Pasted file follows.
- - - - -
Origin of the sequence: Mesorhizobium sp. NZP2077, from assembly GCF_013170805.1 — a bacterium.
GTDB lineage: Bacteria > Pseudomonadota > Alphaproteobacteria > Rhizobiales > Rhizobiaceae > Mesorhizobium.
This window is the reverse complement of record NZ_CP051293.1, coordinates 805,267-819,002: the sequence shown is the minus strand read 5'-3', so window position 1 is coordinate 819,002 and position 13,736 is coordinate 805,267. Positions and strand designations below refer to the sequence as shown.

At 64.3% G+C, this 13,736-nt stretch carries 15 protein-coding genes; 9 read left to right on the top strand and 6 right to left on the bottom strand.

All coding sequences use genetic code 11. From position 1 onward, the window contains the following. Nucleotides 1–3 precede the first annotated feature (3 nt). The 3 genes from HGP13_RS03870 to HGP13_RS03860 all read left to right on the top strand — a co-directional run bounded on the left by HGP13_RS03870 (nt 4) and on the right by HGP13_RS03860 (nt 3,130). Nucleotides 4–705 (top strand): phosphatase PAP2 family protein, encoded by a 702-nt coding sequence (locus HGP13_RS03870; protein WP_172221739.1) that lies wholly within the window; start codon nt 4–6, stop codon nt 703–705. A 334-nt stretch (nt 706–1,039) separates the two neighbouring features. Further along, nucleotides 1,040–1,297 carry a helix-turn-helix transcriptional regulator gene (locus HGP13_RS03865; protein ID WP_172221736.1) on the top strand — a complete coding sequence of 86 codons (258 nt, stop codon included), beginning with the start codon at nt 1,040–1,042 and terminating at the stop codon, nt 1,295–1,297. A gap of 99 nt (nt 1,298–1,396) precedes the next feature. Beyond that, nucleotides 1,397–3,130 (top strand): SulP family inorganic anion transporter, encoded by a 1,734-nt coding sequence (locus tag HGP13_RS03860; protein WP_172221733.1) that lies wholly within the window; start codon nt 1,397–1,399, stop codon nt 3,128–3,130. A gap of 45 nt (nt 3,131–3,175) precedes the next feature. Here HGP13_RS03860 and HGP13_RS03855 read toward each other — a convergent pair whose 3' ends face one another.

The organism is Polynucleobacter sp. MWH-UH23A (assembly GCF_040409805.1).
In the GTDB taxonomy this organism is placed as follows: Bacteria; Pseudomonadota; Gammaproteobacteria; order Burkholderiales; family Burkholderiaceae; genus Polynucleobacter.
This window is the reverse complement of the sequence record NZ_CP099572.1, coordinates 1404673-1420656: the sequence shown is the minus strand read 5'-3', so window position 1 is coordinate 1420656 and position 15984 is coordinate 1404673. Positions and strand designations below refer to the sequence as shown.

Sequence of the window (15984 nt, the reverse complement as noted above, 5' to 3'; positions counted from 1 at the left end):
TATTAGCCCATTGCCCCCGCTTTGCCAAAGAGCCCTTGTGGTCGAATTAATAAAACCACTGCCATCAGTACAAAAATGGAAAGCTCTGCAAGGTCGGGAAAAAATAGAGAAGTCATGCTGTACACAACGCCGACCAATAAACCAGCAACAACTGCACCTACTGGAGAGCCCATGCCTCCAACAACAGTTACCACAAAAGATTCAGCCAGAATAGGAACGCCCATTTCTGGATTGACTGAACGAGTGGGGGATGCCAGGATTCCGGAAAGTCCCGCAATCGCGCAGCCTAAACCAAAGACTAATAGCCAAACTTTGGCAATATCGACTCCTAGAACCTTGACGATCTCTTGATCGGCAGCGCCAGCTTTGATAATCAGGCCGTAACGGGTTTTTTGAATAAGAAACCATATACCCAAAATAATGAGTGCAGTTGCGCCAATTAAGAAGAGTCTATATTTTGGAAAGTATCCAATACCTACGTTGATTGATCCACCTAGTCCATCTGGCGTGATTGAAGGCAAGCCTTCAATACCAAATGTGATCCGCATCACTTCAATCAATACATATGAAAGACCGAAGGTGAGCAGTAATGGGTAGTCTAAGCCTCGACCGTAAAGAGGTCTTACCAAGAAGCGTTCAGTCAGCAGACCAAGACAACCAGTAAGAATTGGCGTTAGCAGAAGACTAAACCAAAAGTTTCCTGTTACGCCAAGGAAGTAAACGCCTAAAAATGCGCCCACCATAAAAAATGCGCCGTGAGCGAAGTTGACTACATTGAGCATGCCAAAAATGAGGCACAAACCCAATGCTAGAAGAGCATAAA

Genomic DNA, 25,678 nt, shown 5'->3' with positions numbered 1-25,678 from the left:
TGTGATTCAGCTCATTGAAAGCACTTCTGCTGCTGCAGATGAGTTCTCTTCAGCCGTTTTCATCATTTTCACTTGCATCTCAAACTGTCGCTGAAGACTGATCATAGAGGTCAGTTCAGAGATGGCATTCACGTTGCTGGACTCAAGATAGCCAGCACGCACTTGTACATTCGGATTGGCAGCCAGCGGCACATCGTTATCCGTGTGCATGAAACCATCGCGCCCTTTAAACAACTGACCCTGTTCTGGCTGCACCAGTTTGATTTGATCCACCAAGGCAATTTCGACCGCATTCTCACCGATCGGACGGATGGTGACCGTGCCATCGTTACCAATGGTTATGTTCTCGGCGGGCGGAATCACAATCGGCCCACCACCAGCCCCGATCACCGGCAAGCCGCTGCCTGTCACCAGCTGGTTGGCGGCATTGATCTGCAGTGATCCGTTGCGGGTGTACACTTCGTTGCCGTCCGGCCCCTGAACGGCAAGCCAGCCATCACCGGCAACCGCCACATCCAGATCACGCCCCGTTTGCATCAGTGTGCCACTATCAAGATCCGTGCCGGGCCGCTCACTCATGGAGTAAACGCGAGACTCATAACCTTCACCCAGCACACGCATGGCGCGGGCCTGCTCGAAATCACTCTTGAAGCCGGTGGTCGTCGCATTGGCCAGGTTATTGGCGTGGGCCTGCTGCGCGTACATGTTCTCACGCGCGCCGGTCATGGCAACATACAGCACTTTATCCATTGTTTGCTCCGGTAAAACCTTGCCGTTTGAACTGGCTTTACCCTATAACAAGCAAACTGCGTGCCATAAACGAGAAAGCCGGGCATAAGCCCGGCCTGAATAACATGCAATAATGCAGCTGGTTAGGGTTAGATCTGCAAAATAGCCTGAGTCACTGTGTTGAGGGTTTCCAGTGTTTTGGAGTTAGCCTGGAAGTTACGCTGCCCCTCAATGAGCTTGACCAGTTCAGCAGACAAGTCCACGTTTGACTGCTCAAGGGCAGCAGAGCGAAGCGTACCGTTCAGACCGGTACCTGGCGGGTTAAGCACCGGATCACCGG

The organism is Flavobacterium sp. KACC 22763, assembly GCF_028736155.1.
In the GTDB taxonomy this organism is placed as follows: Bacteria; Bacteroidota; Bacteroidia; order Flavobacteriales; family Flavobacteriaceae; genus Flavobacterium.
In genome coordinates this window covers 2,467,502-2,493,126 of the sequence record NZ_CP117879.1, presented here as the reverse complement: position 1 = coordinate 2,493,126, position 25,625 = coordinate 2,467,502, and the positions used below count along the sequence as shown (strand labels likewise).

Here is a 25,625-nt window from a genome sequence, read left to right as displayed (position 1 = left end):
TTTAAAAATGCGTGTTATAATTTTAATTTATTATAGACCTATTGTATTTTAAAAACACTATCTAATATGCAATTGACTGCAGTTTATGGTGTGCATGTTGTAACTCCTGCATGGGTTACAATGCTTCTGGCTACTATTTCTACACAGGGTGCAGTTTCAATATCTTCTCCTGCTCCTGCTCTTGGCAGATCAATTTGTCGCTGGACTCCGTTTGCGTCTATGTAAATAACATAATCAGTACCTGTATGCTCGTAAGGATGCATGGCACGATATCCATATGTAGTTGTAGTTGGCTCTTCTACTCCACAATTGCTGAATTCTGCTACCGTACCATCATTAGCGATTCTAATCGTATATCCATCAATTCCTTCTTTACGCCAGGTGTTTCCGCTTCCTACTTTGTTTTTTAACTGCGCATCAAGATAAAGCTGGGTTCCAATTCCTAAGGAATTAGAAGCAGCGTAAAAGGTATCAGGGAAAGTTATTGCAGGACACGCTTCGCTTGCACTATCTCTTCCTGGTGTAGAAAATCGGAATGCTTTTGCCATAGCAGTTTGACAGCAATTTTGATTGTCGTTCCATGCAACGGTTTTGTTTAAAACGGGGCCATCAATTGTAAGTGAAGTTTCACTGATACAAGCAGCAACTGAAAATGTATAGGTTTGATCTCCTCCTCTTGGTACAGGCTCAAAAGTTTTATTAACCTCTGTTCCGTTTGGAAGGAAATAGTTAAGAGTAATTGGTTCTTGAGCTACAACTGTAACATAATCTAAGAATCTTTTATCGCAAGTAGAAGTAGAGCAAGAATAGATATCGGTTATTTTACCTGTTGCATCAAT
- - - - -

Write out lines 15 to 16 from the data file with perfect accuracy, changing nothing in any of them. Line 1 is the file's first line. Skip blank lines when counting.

In genome coordinates this window covers 2,467,502-2,493,126 of the sequence record NZ_CP117879.1, presented here as the reverse complement: position 1 = coordinate 2,493,126, position 25,625 = coordinate 2,467,502, and the positions used below count along the sequence as shown (strand labels likewise).

Here is a 25,625-nt window from a genome sequence, read left to right as displayed (position 1 = left end):